Financial Advisor 29.6 million hits
Financial Adviser 5.98 million hits
Financial Advisor near me 10.1 million hits
Financial Adviser near me 14.8 million hits
Fee Only Financial Advisor near me 1.9 million hits
Fee Only Financial Adviser near me 4.6 million hits
Fee Only Financial Planner near me 951,000 hits
Financial Planner near me 18.2 million

 

We performed the same test with Moz and to our surprise, we see that the Moz data echoes what we from the Google search information.

Finacial Advisor vs. Finacial Adviser

 

Financial Advisor near me vs. Financial Adviser near me

 

Fee-Only Financial Advisor near me vs. Fee-Only Financial Adviser near me

But surprisingly, we are seeing a steep decrease in search volume with the spelling Adviser when combined with other search terms or key phrases. And that’s important; studies show that those visitors using long tail key terms and key phrases are closer to a point-of-purchase or actionable contact that visitors that do not.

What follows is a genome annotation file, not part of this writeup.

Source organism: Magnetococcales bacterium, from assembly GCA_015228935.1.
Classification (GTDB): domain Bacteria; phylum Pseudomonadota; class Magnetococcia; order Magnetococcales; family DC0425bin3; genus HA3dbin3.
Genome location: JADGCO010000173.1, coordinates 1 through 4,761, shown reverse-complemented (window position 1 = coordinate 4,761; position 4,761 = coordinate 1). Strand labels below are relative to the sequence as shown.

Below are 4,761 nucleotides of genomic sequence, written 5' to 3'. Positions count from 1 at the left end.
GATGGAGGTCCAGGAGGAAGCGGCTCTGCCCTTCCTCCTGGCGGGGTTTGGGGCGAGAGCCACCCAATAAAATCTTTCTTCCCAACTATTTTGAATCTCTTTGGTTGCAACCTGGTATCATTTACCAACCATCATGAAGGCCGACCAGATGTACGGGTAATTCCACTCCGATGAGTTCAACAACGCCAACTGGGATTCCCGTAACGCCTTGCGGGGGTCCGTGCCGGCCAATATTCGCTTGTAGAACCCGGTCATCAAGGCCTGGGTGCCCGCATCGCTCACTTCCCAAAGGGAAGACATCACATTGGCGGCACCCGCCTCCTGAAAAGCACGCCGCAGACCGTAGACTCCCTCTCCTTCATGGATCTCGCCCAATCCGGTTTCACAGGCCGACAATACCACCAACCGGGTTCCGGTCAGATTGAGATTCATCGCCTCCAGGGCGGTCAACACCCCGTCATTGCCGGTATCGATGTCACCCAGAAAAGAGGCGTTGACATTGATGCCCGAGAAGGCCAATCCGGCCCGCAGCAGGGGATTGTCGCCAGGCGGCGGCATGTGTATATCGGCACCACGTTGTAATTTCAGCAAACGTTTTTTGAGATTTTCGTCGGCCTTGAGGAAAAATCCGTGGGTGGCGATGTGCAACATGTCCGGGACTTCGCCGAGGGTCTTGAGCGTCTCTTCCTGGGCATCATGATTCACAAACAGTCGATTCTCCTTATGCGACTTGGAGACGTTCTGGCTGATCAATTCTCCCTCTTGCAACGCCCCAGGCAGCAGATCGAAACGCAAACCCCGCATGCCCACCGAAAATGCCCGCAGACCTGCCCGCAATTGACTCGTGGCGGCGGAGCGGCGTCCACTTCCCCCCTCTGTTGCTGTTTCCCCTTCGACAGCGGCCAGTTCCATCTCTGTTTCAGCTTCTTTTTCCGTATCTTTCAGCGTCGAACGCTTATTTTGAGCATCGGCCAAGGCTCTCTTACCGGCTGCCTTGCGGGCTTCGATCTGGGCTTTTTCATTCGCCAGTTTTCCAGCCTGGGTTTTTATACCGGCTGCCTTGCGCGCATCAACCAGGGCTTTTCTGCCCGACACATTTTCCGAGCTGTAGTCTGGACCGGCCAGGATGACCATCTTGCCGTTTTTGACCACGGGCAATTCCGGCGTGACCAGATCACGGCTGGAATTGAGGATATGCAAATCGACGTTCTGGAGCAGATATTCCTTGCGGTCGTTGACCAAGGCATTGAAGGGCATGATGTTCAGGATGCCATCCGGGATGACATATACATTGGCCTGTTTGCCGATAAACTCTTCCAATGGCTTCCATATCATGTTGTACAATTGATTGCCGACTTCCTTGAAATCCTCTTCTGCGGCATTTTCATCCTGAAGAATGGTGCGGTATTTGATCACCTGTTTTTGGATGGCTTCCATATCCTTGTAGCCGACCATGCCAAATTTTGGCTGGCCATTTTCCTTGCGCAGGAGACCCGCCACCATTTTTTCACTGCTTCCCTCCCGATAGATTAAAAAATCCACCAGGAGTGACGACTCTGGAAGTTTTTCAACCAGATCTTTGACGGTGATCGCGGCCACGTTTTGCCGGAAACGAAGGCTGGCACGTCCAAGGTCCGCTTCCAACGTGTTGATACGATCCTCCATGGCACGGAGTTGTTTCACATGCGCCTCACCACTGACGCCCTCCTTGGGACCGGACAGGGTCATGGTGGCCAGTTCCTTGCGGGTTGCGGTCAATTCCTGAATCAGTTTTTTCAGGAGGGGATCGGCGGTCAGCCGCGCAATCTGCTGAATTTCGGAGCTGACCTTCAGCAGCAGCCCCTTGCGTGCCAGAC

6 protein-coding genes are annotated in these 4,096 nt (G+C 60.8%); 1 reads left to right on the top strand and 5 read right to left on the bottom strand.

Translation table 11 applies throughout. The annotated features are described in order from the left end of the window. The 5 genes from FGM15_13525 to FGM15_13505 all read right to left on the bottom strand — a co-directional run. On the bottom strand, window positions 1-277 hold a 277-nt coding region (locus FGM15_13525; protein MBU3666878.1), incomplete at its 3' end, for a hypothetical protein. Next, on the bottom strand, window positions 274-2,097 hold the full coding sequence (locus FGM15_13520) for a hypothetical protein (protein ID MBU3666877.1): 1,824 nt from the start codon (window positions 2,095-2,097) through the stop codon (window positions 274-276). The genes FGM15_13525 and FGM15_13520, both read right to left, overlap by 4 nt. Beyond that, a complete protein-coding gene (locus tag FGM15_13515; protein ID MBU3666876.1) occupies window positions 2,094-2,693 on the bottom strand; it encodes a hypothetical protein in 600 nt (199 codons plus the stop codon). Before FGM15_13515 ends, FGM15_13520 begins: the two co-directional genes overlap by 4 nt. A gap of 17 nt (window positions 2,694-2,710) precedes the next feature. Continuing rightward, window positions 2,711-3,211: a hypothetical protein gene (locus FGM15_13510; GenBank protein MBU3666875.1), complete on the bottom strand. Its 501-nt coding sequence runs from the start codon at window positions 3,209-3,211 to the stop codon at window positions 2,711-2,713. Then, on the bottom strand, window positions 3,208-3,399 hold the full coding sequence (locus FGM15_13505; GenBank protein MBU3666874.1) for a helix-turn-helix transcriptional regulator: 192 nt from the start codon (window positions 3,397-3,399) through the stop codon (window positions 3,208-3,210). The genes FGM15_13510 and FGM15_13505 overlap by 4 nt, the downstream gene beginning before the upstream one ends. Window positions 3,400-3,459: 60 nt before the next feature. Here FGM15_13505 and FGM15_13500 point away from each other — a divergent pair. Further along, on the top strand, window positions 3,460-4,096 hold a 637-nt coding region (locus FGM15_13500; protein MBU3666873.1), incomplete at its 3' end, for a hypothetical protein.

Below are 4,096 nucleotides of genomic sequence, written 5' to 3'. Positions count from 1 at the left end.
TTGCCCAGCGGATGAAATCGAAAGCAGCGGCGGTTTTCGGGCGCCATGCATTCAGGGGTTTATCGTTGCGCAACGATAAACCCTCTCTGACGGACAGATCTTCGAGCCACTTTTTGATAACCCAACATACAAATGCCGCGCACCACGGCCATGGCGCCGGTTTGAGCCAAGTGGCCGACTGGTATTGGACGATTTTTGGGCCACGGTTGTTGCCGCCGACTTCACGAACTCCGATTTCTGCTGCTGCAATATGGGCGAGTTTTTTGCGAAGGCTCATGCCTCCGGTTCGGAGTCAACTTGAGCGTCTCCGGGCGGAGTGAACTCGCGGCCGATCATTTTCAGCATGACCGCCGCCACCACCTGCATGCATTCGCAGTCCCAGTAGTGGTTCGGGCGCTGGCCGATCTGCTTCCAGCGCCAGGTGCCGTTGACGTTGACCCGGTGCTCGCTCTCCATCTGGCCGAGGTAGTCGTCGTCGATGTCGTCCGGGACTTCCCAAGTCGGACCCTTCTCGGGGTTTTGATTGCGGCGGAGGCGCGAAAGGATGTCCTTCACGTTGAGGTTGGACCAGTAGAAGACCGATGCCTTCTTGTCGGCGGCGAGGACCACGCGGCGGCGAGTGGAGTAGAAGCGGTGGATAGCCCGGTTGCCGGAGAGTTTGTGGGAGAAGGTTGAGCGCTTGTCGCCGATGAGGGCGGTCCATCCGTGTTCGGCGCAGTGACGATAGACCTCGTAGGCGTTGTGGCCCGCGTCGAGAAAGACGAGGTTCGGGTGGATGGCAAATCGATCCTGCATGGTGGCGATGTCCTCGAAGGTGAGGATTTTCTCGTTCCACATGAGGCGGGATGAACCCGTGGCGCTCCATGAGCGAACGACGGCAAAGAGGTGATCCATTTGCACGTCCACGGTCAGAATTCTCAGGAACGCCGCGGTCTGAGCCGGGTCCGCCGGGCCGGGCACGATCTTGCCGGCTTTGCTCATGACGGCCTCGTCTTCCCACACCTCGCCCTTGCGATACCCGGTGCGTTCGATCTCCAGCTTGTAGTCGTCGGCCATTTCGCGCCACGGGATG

The Take Away:

So what do we take about from this data?

If we were to choose a winner, Advisor would be the obvious choice, especially when you judge quality vs. quantity.  You might opt a keyword strategy that is heavily focused on Advisor but that still features adviser on landing pages specific to that campaign. 

The subtleties of building a website that maximizes the opportunities to be found using Google search are high. The question for your marketing strategy becomes which keywords should you highlight on your website. People searching for an Advisor or Adviser are not consistent in the keyword terms they use.